EKOS Corporation announced on 20 January 2014 the publication of the results of its ULTIMA (Ultrasound accelerated thrombolysis of pulmonary embolism) trial in Circulation. The announcement was made at the International Symposium on Endovascular Therapy (ISET) in Miami, USA.
The ULTIMA study is a prospective randomised controlled clinical trial of patients with submassive pulmonary embolism treated with either standard of care intravenous anticoagulation or the EKOS EkoSonic Endovascular System and rt-PA (Actilyse, Boehringer Ingelheim). EKOS’ technology uses ultrasound to accelerate the action of clot-dissolving drugs. Nils Kucher, director of the Venous Thromboembolism Research Group at the University Hospital in Bern, Switzerland, is the lead author and principal investigator of the ULTIMA study.
In the ULTIMA study, patients treated with the EKOS EkoSonic Endovascular System demonstrated a statistically significant reduction in right heart strain within 24 hours with no adverse effects from the catheterisation, whereas the patients treated only with the anticoagulant heparin showed no significant improvement. In the EKOS group, the mean right ventricle/left ventricle (RV/LV) ratio was reduced from 1.28±0.19 at baseline to 0.99±0.17 at 24 hours (p<0.001); in the heparin group, mean RV/LV ratio was 1.20±0.14 and 1.17±0.20, respectively (p=0.31). The mean decrease in RV/LV ratio from baseline to 24 hours was 0.30±0.20 versus 0.03±0.16 (p<0.001), respectively. There were no serious bleeding events in either group. There was one death in the non-EKOS group within 90 days for reasons other than pulmonary embolism.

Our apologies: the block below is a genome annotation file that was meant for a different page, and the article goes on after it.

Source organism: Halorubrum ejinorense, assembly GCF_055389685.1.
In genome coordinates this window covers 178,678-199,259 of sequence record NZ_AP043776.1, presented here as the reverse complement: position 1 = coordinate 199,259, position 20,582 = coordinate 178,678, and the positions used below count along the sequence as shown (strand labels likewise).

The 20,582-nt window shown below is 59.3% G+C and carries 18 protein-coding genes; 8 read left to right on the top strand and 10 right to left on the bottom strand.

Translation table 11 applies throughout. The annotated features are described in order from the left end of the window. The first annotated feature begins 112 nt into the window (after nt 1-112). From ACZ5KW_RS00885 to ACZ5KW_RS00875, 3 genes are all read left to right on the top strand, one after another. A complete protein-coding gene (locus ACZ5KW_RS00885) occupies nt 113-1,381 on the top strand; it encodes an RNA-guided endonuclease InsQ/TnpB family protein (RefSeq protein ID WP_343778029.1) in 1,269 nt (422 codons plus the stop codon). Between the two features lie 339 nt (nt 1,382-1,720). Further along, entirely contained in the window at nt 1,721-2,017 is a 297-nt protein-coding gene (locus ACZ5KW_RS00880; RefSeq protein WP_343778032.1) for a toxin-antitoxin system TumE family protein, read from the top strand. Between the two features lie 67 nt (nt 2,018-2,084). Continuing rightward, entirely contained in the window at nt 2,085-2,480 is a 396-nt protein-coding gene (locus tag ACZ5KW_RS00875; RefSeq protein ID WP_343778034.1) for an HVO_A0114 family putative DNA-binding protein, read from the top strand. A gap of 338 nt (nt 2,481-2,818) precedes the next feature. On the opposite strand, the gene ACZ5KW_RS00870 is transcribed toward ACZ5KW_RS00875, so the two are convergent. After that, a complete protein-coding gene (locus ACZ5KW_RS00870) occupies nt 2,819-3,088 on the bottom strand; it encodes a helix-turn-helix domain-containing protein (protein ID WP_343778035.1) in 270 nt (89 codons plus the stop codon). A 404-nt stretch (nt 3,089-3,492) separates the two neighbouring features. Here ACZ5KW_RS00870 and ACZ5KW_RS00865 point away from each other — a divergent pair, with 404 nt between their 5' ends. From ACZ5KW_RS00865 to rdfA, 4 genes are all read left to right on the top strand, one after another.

For pulmonary embolism patients at intermediate risk of bad outcomes, the ULTIMA trial demonstrated that EKOS treatment was clinically superior to anticoagulation with heparin alone in reversing right ventricular dilation at 24 hours, without an increase in bleeding complications.
Barry Katzen, medical director, Baptist Cardiac and Vascular Institute, Miami, USA, said, “The outcome and safety data are compelling. This study suggests we should be employing a more aggressive therapeutic approach to these patients with life threatening pulmonary emboli.”
Victor Tapson, professor of Medicine at Cedars-Sinai Medical Center in Los Angeles, USA, commented, “The ULTIMA study targets a patient population that is under-recognised and undertreated. Findings of the study support the role of the EKOS catheter-based technique as a treatment option for these patients in need.”
Matt Stupfel, general manager at EKOS Corporation, added, “Pulmonary embolism occurs in approximately 1 million patients in Europe annually (600,000 in the USA), causing or contributing to 200,000 deaths each year.” Stupfel concluded, “The findings in this study will give hope to patients worldwide who may face chronic pulmonary hypertension or death, if inadequately treated.”